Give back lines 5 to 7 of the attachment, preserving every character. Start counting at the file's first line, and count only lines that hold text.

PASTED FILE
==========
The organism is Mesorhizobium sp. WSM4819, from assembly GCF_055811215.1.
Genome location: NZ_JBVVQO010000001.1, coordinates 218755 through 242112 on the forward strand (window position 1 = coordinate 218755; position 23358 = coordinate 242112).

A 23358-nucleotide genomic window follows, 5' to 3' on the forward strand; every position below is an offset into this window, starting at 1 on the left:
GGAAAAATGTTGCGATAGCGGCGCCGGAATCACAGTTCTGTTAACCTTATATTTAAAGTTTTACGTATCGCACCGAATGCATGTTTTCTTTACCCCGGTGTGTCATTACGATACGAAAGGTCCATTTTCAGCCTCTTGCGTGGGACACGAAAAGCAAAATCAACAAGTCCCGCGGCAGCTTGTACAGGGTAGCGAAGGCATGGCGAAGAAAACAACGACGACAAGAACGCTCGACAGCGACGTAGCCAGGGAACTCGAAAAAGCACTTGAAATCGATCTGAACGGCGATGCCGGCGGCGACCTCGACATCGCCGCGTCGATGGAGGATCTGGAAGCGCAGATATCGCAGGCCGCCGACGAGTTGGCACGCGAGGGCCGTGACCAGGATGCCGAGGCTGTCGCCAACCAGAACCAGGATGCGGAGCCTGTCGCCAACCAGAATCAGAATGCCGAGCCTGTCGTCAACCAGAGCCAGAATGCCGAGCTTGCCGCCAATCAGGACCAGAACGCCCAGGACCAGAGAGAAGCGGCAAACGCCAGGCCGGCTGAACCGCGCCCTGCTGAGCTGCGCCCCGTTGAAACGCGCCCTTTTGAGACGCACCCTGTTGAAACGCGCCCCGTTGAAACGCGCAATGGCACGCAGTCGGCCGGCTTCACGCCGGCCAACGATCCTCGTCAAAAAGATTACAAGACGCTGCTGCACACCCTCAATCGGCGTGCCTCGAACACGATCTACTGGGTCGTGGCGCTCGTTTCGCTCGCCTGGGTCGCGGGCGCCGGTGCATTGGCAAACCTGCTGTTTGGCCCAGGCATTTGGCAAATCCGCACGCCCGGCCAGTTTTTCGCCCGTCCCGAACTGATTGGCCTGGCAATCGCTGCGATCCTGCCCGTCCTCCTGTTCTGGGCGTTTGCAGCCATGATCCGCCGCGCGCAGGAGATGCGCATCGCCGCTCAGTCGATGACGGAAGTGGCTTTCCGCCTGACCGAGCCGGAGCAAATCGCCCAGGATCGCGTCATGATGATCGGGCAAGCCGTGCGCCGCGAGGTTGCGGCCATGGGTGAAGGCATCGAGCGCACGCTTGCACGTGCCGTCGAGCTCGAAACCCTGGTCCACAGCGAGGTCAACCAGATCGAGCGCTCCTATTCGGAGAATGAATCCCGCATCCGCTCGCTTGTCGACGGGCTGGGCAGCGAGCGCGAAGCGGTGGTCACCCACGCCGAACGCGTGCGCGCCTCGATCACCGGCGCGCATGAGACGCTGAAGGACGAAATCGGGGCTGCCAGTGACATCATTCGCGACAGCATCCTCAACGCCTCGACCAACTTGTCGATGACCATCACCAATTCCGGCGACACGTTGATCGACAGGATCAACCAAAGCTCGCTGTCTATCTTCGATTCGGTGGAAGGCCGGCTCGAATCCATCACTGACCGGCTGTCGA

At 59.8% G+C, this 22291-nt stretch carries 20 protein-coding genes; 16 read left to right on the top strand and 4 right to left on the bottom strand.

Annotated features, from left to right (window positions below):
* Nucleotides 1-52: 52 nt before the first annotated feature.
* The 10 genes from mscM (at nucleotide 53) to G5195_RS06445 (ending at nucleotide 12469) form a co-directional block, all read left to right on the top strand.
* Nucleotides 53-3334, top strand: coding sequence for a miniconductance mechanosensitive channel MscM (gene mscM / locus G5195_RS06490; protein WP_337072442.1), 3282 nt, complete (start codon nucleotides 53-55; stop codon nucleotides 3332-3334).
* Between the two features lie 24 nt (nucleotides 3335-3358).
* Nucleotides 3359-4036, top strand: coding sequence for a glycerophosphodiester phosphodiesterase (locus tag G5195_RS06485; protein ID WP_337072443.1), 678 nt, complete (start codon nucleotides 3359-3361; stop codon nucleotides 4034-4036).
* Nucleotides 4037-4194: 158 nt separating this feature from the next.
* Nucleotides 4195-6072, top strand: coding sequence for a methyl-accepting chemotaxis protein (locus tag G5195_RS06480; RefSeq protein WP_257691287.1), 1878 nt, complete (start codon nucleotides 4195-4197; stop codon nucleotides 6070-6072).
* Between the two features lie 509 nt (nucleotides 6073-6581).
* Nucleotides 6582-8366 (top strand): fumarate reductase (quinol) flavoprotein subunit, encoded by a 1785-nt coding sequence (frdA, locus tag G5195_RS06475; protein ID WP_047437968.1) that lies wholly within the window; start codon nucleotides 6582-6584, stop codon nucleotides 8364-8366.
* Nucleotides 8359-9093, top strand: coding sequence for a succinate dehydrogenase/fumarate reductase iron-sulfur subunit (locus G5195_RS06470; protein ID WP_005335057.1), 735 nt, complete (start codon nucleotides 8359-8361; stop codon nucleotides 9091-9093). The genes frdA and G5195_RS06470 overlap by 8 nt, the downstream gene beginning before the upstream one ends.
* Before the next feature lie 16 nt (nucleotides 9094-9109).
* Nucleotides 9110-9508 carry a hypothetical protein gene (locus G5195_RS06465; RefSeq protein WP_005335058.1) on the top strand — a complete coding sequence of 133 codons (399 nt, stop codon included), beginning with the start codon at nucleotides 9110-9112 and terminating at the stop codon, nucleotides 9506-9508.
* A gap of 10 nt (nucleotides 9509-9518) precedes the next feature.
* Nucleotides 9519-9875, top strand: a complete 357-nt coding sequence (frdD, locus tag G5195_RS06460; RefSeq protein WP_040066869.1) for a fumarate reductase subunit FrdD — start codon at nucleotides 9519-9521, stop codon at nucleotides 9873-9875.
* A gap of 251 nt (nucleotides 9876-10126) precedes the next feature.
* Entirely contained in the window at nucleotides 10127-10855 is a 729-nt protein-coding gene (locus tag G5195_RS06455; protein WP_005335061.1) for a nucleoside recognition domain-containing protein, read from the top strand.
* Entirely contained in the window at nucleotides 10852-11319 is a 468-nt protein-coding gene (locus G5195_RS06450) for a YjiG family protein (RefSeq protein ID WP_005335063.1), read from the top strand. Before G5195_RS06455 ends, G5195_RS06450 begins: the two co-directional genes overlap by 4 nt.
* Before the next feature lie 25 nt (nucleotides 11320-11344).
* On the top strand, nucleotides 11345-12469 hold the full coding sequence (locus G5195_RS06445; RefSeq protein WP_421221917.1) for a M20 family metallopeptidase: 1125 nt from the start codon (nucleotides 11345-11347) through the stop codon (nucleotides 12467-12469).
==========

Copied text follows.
At 59.8% G+C, this 22291-nt stretch carries 20 protein-coding genes; 16 read left to right on the top strand and 4 right to left on the bottom strand.

Annotated features, from left to right (window positions below):
* Nucleotides 1-52: 52 nt before the first annotated feature.